NEW YORK (GenomeWeb) – Natera officials said this week that the firm's focus on the average-risk pregnancy market for its noninvasive prenatal test has given it a competitive advantage both for its Panorama NIPT as well as its Horizon carrier screening test.
In addition, the firm said this week that 17 health insurance plans representing 55 million covered lives have begun reimbursing for NIPT for average-risk pregnancies.
Natera is also quickly moving into the oncology space and recently published its first proof-of-concept study in breast cancer samples, demonstrating its liquid biopsy assay could detect subclonal mutations present at less than 1 percent frequency, company officials said during a conference call discussing its third quarter 2015 results.
Within the reproductive health market, Natera identified a number of factors that differentiate it from competitors. First, Natera decided from the beginning to invest heavily in the average-risk pregnancy market, Natera CEO Matthew Rabinowitz said during the call. It has a dedicated sales team for Ob-Gyns, which has helped volumes of all three of its three reproductive health tests: Panorama NIPT, the microdeletion panel, and the Horizon carrier screening test.
The Horizon carrier screening has done especially well since the firm launched an expanded version of the test in July. The firm sold 13,000 carrier screening tests in the quarter. By contrast, Sequenom has seen low uptake of its universal carrier screening test — in part because the firm has not focused on selling into the obstetric market.
Natera also said that its focus on the Ob-Gyn market will help it tap into the average-risk pregnancy market and is enabling it to cross-sell its Panorama and Horizon tests, Rabinowitz said.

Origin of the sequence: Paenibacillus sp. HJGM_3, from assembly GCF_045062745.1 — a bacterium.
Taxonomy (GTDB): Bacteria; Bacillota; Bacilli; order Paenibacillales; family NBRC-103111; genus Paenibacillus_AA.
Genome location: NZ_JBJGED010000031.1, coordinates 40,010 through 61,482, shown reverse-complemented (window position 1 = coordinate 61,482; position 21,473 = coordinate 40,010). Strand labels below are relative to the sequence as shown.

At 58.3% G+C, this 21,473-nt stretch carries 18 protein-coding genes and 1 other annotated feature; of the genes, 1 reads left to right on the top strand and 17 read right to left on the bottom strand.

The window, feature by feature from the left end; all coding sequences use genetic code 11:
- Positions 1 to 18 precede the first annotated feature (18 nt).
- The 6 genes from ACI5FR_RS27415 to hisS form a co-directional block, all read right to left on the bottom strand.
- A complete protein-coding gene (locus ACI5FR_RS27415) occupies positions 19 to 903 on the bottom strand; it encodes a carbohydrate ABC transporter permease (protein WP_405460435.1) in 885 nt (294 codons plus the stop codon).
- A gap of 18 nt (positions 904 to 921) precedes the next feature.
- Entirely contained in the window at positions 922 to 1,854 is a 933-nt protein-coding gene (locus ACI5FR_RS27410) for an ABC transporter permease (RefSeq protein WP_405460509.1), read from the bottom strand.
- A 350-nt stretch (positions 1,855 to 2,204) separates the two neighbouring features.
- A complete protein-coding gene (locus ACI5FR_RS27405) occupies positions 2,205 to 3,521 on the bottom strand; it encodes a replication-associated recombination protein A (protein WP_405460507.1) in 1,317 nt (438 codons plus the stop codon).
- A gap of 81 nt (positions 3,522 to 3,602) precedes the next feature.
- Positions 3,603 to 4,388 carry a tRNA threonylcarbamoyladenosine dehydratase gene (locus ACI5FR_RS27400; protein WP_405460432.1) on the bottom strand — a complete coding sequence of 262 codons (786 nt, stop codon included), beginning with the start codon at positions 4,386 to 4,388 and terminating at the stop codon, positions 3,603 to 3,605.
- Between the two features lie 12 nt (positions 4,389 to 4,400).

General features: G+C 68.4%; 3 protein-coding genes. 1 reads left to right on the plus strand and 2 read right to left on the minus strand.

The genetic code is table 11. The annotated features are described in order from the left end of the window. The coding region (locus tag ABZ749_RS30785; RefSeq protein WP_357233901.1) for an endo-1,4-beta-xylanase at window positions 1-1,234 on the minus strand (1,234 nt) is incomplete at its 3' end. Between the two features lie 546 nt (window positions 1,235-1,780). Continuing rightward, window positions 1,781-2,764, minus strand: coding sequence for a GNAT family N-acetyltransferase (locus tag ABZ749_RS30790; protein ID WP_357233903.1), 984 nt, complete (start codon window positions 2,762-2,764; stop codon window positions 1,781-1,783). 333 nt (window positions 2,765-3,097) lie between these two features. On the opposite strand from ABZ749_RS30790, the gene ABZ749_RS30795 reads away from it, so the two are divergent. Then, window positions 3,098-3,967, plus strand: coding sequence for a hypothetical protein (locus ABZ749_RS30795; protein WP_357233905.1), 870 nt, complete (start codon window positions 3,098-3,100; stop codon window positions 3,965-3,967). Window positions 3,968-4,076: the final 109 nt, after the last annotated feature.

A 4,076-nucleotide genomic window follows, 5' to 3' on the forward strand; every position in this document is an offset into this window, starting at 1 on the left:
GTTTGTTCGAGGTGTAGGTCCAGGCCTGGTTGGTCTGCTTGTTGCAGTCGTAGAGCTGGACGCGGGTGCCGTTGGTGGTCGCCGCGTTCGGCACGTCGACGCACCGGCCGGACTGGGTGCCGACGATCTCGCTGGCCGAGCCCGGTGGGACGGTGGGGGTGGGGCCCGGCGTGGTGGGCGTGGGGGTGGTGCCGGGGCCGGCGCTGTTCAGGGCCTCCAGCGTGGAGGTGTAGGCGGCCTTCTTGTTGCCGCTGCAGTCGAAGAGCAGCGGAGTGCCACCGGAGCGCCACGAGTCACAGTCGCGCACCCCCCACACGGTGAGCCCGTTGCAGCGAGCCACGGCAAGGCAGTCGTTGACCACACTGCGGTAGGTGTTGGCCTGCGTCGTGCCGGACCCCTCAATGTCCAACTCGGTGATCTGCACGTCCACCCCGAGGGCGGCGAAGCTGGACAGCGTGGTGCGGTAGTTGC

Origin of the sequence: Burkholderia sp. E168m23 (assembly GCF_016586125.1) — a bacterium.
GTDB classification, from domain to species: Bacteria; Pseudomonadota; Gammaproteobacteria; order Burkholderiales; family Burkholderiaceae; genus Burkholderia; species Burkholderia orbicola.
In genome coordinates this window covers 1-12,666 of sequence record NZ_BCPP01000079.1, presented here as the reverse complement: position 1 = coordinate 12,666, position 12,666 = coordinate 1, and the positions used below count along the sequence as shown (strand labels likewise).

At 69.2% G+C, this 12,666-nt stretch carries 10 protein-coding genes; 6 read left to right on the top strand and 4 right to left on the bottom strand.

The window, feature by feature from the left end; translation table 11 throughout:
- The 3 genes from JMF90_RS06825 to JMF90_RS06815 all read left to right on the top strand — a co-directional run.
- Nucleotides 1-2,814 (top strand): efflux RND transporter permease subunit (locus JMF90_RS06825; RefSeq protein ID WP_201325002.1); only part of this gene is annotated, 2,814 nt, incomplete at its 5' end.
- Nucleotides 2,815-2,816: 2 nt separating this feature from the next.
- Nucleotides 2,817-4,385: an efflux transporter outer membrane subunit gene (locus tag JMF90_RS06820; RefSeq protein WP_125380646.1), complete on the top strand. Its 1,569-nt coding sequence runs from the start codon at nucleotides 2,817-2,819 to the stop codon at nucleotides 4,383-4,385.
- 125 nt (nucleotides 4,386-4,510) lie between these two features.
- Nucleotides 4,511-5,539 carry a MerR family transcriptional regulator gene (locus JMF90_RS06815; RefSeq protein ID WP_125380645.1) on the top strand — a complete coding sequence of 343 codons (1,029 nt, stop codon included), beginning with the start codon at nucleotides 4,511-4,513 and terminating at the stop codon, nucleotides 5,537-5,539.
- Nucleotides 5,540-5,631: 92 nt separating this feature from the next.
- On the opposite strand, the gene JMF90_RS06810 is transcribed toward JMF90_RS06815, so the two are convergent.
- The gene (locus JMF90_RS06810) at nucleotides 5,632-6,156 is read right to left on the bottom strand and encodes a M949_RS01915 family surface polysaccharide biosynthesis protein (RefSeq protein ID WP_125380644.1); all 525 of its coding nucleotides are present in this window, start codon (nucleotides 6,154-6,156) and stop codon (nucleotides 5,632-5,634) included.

The firm is also taking a very different strategy in the average-risk market than Sequenom, which developed a separate test for average-risk pregnancies that only screens for trisomies 21, 18, and 13. Natera, by contrast, thinks that including microdeletions for average-risk pregnancies will be as important. Recently, the firm published a study in the Obstetrics and Gynecology Journal that found the microdeletion known as 22q11.2, had a prevalence of about 1 in 1,200, or similar to that of cystic fibrosis in males.
"Our perspective is that in the low-risk market, a broader panel that includes 22q11.2, which is more common than Down syndrome in women under 28, is going to be necessary" and "what doctors and patients want," Steve Chapman, Natera's senior vice president of commercial operations, said during the call. "The bifurcated strategy where there's two completely different tests — one limited, one more broad — with two different pricing schemes, is not something that we're observing at this time," he added.